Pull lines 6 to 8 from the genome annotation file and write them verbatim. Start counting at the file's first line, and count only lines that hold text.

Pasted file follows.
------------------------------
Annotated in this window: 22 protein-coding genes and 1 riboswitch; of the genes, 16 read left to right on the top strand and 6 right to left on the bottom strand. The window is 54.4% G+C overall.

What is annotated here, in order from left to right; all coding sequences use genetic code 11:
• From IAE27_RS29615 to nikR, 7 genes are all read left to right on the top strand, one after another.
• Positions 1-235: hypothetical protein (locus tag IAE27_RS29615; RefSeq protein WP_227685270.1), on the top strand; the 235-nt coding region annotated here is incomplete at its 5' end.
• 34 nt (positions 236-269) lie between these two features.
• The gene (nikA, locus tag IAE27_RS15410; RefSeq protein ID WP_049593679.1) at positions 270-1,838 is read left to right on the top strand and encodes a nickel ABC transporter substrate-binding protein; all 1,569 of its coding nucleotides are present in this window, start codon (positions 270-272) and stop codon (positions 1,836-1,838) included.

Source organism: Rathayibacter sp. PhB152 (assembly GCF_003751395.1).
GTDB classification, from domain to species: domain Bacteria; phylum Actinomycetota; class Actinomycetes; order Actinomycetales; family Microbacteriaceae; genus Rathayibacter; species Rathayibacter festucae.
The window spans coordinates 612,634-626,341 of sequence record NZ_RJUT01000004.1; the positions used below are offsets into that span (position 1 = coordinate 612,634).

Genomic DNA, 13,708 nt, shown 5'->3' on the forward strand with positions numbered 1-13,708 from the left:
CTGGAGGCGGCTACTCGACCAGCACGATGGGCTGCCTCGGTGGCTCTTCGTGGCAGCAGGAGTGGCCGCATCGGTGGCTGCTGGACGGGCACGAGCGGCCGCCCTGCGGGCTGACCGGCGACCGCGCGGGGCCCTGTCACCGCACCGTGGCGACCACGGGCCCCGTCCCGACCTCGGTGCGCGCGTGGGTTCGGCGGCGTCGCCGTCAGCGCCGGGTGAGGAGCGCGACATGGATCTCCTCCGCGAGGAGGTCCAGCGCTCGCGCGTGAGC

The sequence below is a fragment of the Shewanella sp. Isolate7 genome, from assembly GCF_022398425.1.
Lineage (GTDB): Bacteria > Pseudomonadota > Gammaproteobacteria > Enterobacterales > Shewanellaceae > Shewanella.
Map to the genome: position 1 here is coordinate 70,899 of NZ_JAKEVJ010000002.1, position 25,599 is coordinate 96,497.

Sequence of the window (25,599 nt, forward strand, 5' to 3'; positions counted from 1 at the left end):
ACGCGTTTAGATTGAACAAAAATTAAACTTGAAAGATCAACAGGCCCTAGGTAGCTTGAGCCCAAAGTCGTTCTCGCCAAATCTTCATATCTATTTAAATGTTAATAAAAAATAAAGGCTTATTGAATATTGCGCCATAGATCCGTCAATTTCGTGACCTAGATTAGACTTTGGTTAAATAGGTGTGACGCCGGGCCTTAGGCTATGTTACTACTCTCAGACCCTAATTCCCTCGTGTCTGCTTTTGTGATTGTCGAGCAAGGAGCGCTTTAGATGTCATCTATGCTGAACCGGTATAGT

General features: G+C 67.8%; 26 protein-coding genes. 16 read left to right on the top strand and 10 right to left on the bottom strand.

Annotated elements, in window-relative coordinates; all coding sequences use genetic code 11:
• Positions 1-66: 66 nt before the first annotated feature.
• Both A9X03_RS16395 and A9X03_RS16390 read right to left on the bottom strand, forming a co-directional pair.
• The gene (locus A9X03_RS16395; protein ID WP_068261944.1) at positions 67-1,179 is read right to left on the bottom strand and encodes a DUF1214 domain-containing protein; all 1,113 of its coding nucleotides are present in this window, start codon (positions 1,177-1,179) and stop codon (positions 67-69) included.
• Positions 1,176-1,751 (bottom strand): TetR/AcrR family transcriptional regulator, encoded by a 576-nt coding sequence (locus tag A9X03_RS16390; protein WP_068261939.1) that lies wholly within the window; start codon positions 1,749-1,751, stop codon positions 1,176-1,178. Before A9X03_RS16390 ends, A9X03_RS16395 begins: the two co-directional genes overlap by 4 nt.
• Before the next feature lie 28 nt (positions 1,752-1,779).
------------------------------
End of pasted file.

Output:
• The gene (nikA, locus tag IAE27_RS15410; RefSeq protein ID WP_049593679.1) at positions 270-1,838 is read left to right on the top strand and encodes a nickel ABC transporter substrate-binding protein; all 1,569 of its coding nucleotides are present in this window, start codon (positions 270-272) and stop codon (positions 1,836-1,838) included.

Source organism: Rathayibacter sp. PhB152 (assembly GCF_003751395.1).
GTDB classification, from domain to species: domain Bacteria; phylum Actinomycetota; class Actinomycetes; order Actinomycetales; family Microbacteriaceae; genus Rathayibacter; species Rathayibacter festucae.